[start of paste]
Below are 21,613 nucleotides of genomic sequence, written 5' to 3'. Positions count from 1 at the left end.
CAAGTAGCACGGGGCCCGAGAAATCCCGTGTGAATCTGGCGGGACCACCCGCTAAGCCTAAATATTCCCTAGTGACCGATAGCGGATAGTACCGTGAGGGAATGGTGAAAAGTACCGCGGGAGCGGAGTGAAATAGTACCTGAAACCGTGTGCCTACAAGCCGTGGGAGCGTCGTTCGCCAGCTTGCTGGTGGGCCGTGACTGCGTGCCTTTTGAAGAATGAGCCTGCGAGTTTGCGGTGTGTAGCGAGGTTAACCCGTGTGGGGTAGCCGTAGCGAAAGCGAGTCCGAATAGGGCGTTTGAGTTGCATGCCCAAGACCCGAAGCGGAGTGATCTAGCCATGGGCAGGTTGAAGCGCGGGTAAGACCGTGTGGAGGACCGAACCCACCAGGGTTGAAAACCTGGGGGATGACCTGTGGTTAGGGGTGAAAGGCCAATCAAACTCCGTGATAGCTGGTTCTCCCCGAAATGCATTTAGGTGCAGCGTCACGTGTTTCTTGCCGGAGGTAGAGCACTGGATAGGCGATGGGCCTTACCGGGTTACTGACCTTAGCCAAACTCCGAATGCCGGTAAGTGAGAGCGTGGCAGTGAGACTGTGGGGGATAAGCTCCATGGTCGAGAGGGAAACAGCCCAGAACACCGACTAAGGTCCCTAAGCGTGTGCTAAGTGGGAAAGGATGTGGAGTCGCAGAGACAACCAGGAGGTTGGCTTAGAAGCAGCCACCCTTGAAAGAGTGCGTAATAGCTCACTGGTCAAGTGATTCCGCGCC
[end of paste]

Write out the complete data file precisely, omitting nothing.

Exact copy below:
Below are 21,613 nucleotides of genomic sequence, written 5' to 3'. Positions count from 1 at the left end.
CAAGTAGCACGGGGCCCGAGAAATCCCGTGTGAATCTGGCGGGACCACCCGCTAAGCCTAAATATTCCCTAGTGACCGATAGCGGATAGTACCGTGAGGGAATGGTGAAAAGTACCGCGGGAGCGGAGTGAAATAGTACCTGAAACCGTGTGCCTACAAGCCGTGGGAGCGTCGTTCGCCAGCTTGCTGGTGGGCCGTGACTGCGTGCCTTTTGAAGAATGAGCCTGCGAGTTTGCGGTGTGTAGCGAGGTTAACCCGTGTGGGGTAGCCGTAGCGAAAGCGAGTCCGAATAGGGCGTTTGAGTTGCATGCCCAAGACCCGAAGCGGAGTGATCTAGCCATGGGCAGGTTGAAGCGCGGGTAAGACCGTGTGGAGGACCGAACCCACCAGGGTTGAAAACCTGGGGGATGACCTGTGGTTAGGGGTGAAAGGCCAATCAAACTCCGTGATAGCTGGTTCTCCCCGAAATGCATTTAGGTGCAGCGTCACGTGTTTCTTGCCGGAGGTAGAGCACTGGATAGGCGATGGGCCTTACCGGGTTACTGACCTTAGCCAAACTCCGAATGCCGGTAAGTGAGAGCGTGGCAGTGAGACTGTGGGGGATAAGCTCCATGGTCGAGAGGGAAACAGCCCAGAACACCGACTAAGGTCCCTAAGCGTGTGCTAAGTGGGAAAGGATGTGGAGTCGCAGAGACAACCAGGAGGTTGGCTTAGAAGCAGCCACCCTTGAAAGAGTGCGTAATAGCTCACTGGTCAAGTGATTCCGCGCC